The Society of Collision Repair Specialists has released an educational video series to help auto repairers adapt to the increasing importance of adhesives in auto manufacture and repair. The Society says it will be posting more YouTube videos during the course of 2017. In an interview with an auto repairers’ news publication a Society spokesperson warned that incorrect handling of repairs could lead to the voiding of guarantees, and that this could lead to the payment of damages that could cost as much as a new luxury car.
View the video HERE
Although the organization rates the use of structural adhesives as “easy,” it suggests that repairers conduct “dry runs” with vehicle components that must be bonded before applying the adhesive and going ahead with the procedure. The manufacturer provides time limits for the process, and repairers must ensure they can apply adhesives and bond components to specification.
Workshops will have to allocate curing areas that will allow parts joined with adhesives to be left undisturbed during the curing process. Ideally, this should be a low-traffic area where the components are less likely to be disturbed. Technicians must be aware of the need to leave parts alone during curing and will need to be familiar with issues such as required personal protective equipment (PPE) and curing temperatures.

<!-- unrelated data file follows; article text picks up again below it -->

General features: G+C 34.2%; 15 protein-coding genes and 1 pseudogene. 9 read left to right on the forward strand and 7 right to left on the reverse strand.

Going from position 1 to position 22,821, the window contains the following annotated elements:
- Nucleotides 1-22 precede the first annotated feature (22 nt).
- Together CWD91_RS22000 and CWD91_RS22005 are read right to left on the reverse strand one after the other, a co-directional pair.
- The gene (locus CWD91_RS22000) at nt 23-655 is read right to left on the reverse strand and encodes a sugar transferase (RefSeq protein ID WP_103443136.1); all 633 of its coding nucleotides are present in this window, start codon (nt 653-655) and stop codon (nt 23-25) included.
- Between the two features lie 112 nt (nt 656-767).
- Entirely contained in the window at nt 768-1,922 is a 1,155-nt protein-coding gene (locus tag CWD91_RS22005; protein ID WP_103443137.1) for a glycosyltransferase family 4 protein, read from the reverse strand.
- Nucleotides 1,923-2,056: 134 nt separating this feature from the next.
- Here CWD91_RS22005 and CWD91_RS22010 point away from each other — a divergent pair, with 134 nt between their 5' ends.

Extra caution must be exercised when welding components backed with adhesives or foams. Adhesive bonds may break at very high temperatures, and foams could ignite. An auto repairer commented that he had seen many cases in which adhesive bonds have been broken owing to excessive heat exposure during repair.
OEMs will also specify what surface preparation techniques are required to ensure bond integrity. Sometimes, e-coat should be removed prior to bonding, for example. Each OEM and brand has its own requirements, and repairers will need to be familiar with the specific adhesives and procedures applicable.
Cutting costs by choosing cheaper adhesives is not a viable option. For example, the lower-cost adhesives may not have the required bond line thickness. All in all, it’s wisest to avoid substitutions. The specified materials have been developed and tested for vehicle safety, and the OEMs have also examined how repairs will hold up when subjected to impacts.
View the video HERE